Welcome to the latest episode of The Carnival of Space! Here’s some highlights of space and astronomy news from the past week. We’ve got great stories on citizen science, gravity waves, SpaceX, and more!
Leading off this week’s Carnival of Space are my friends at Cosmoquest with a trio of articles. First up, Crater Counters Rejoice! Big news from the citizen science site CosmoQuest, where amateur crater mappers are shown to do just as well as the experts. Learn more at: http://cosmoquest.org/x/blog/2014/03/crater-counters-rejoice/
Next up from Cosmoquest, Is it Earth or is it Not? CosmoQuest’s educational game exploring planetary surface features makes it to iOS. Check out Cosmoquest’s newest educational app at: http://cosmoquest.org/x/blog/2014/03/earth-or-not-earth-for-ios-is-here/
Learn how a great resource for educational materials from NASA gets some new upgrades at: http://cosmoquest.org/x/educatorszone/2014/03/14/access-nasa-education/Next up, follow Links Through space on their Astronomy trip through Cambodia – A series of 6 posts on Astronomy in Cambodia. Check out part 4 of the virtual journey at: http://linksthroughspace.blogspot.fi/2014/02/cambodia-2014-southern-night-sky-stars.html
The Chandra Blog asks: “What Makes An Astronomical Image Beautiful?” learn more at: http://chandra.si.edu/blog/node/491
Europa or bust: A possible mission to the icy moon of Jupiter in fy 2015 budget proposal. The Meridiani Journal has coverage at: http://themeridianijournal.com/2014/03/europa-bust-possible-mission-icy-moon-fy-2015-budget-proposal/
Astronomers have announced Nobel Prize-worthy evidence of primordial gravitational waves — ripples in the fabric of spacetime — providing the first direct evidence the universe underwent a brief but stupendously accelerated expansion immediately following the big bang.
Universe Today has an in-depth article with all you need to know on this discovery, and the implications for cosmology at: http://www.universetoday.com/110360/landmark-discovery-new-results-provide-direct-evidence-for-cosmic-inflation/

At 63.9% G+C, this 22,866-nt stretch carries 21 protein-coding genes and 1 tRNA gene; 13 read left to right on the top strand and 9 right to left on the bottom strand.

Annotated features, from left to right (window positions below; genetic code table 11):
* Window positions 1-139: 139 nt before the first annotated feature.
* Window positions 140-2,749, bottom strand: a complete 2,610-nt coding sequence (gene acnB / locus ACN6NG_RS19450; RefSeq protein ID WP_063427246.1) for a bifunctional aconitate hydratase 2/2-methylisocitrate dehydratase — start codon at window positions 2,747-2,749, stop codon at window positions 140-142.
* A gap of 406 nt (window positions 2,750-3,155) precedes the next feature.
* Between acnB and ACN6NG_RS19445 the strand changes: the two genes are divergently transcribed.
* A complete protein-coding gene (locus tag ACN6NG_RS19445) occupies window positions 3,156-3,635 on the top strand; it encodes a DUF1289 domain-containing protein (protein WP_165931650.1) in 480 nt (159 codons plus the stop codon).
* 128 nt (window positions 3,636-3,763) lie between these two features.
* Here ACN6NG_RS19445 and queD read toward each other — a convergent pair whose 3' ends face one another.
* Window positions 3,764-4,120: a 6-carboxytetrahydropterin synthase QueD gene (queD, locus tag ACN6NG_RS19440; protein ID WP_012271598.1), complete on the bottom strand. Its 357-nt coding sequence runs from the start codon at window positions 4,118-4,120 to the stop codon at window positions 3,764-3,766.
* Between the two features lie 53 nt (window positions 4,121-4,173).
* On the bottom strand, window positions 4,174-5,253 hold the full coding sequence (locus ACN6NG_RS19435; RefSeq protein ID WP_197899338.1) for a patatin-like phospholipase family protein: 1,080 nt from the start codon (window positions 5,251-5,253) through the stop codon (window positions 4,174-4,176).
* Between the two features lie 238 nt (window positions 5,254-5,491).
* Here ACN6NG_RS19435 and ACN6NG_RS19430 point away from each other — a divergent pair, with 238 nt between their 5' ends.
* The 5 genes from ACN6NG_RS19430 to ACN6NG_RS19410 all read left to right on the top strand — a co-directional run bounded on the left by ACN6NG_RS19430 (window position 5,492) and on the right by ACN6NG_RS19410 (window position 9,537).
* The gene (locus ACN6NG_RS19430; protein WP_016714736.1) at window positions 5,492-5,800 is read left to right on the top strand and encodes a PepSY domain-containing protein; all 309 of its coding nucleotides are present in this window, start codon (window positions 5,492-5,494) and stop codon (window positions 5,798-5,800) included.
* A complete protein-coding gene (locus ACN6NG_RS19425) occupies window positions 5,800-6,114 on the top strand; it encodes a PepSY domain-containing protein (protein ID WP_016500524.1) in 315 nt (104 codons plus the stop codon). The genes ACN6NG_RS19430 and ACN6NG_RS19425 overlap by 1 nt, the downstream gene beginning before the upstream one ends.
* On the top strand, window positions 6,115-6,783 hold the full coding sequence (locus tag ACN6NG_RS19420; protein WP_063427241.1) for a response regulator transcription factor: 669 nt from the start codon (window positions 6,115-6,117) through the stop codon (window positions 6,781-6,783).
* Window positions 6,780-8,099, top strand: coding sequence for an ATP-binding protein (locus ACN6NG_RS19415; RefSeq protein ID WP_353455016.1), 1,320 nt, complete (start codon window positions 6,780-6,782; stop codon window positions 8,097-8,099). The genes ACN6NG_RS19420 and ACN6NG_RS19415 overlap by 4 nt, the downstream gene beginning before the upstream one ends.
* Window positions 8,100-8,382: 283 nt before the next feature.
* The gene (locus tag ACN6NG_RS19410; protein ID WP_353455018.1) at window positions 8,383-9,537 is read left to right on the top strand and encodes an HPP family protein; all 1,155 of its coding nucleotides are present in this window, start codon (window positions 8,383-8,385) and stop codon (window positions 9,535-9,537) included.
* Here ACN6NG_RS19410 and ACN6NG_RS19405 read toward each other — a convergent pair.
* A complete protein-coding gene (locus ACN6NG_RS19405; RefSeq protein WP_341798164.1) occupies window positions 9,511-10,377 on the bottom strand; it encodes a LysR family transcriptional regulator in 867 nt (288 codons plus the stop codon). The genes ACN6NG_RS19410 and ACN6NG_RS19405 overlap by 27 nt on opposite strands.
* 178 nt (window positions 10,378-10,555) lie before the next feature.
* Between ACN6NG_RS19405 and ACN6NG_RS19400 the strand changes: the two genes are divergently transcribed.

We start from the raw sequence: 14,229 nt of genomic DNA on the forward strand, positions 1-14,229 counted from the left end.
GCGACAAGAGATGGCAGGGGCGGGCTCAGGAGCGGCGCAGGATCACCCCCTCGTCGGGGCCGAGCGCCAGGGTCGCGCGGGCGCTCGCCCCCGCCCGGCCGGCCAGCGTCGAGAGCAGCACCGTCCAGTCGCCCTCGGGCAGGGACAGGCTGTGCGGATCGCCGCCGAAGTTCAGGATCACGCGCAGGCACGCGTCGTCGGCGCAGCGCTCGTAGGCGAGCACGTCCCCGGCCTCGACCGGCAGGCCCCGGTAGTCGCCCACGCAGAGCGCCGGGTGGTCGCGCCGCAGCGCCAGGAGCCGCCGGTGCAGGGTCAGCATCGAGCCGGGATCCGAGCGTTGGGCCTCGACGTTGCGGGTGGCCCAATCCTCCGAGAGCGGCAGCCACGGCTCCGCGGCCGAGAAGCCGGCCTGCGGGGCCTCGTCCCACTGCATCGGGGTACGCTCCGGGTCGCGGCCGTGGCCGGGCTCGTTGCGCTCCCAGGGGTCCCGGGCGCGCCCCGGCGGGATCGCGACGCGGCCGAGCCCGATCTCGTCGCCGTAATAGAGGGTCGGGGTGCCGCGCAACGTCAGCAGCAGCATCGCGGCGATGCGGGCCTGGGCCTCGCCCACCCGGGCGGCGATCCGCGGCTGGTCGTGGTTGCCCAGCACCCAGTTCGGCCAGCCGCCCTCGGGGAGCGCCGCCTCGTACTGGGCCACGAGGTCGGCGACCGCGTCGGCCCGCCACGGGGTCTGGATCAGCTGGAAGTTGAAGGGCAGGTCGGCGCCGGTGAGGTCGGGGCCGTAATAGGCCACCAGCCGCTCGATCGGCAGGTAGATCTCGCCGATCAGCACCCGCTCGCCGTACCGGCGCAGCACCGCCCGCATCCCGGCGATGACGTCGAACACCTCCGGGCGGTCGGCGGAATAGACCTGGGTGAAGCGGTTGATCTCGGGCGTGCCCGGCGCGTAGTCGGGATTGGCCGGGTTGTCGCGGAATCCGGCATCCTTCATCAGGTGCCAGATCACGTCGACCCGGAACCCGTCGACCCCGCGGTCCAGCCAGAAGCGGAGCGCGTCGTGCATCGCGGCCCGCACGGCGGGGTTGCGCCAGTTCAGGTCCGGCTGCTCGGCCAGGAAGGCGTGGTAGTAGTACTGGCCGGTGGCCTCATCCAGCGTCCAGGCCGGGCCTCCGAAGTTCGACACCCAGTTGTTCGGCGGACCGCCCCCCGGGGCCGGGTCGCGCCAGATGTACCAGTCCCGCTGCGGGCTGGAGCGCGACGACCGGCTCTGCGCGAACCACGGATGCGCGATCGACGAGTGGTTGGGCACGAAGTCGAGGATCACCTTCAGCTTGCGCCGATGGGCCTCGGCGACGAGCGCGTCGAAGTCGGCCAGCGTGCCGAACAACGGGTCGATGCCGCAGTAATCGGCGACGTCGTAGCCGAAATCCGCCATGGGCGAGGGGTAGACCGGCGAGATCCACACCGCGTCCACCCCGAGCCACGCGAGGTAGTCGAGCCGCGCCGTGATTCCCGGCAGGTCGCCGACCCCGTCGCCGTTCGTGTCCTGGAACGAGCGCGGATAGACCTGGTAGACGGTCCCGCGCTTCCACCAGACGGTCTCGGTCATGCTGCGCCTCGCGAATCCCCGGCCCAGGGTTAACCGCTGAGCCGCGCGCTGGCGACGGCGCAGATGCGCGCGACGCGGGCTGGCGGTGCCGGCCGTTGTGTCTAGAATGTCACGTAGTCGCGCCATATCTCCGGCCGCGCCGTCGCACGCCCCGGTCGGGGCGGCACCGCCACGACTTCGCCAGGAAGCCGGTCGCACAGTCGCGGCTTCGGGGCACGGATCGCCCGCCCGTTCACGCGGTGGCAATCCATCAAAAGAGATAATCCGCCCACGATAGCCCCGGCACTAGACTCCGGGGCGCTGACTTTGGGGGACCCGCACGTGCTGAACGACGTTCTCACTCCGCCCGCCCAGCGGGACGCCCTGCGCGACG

The Venus Transit shares information on Sunspots and how to photograph them. Check it out at: http://www.thevenustransit.com/2014/03/sunspots.html
Welcome to the latest installment of The Carnival of Space! Here’s some highlights of space and astronomy news from the past week. We’ve got great stories on the M82 Supernova, NASA’S LADEE mission, the “mystery” Mars rock, and more!
First off, Next Big Future has a trio of articles covering some awesome new innovations coming out of NASA. First up is a conceptual solution to asteroid impacts by “fragmenting” the asteroid. Read more at: http://nextbigfuture.com/2014/02/nasa-institute-advanced-concepts-look.html
Next up are more NASA NIAC conference updates, learn more about Spiderfab, and “photonic” thrusters which use no propellant at: http://nextbigfuture.com/2014/02/nasa-niac-robert-hoyt-spiderfab-and.html
Last up from Nextbigfuture, Skybox was founded out of the CubeSat community and they are ardent believers in the power of commodity, commercial electronics to change the cost of doing business in space. Traditional satellites capable of taking imagery at better than 1 meter resolution weigh thousands of kilograms, which makes it prohibitively expensive to launch enough of them to capture timely imagery. Check out the full article on Skybox at:
Next up is a pair of articles from my good friends at Cosmoquest:
First up, What’s in an Asteroid? Asteroid Itokawa reveals a strange interior in new observations spanning 12 years. Learn more at: http://cosmoquest.org/x/blog/2014/02/whats-in-an-asteroid/
Next from Cosmoquest, M82 Supernova Update: The VLA doesn’t see the afterglow, but it does create a lovely new map of the central regions of the galaxy.
Full article at: http://cosmoquest.org/x/blog/2014/02/m82-supernova-update/
Keep reading for more awesome stories from the past week in space news!
Carnival of Space #335 is hosted by Next Big Future!
This edition features great articles about:
- Asteroid 2014 AA
- Gravity (The Movie)
- Plasma Physics
- Comets in the sky, nuclear propulsion, and more!
Check it out at: